Tidal Hydrodynamics in a Multiple-Inlet Estuary: Apalachicola Bay, Florida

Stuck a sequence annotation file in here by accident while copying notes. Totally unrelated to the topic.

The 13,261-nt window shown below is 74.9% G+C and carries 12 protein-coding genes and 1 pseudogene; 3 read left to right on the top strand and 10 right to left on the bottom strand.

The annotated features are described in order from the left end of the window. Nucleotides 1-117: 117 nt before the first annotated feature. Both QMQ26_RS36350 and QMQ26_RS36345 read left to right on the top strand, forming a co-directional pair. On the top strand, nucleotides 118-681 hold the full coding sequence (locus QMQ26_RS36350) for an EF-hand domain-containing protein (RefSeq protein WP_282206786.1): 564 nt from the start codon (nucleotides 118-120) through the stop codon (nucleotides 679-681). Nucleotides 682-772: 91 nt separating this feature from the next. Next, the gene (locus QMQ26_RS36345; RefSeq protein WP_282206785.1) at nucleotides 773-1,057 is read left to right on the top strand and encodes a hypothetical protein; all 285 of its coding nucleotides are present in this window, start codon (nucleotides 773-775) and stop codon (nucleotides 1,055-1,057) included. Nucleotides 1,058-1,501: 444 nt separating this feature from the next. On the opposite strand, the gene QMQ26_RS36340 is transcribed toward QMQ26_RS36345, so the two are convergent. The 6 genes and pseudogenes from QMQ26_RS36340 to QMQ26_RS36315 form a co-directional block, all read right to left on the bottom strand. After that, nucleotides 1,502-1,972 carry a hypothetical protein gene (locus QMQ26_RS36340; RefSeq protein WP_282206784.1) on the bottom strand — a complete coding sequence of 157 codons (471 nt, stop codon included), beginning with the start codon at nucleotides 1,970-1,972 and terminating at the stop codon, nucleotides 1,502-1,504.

Tidal hydrodynamics in a multiple inlet estuarine system, Apalachicola Bay, were investigated in this study. The estuary is connected to the Gulf of Mexico through five tidal inlets. From eastern inlets to western inlets, the tidal amplitude decreases and the dominant tidal constituents change from mixed diurnal and semi-diurnal to diurnal components. The tidal hydrodynamics in the bay are complex due to different tidal forcing from multiple tidal inlets in the estuary. In order to characterize the tidal forces in the boundary inlets, we applied harmonic analysis to determine the dominant tidal components at the inlets using field measurements of water levels. Then we applied a previously validated hydrodynamic model to investigate the 2-D tidal circulation during a twenty-four hour period. Snapshots of model simulations at high, mid-ebb, low, and mid-flood tidal conditions were used to characterize the propagation of tidal waves and vertically averaged currents in the bay. Model simulations indicated that currents in the bay were driven mainly by the surface gravity gradients corresponding to the propagation of the tidal waves in the bay. At high tide, the higher surface elevation in the eastern tidal inlets drove the bay water from east to west. At low tide, the lower water level in East Pass caused strong eastward currents in the eastern region of the bay. One of the interesting issues in Apalachicola Bay is the effect of an artificial inlet (Sikes Cut) on the estuary circulation and aquatic ecosystem. This study indicates that strong tidal currents occur in this inlet and allow an exchange of waters between bay and Gulf. The result s will benefit the biological research programs in this important estuarine system.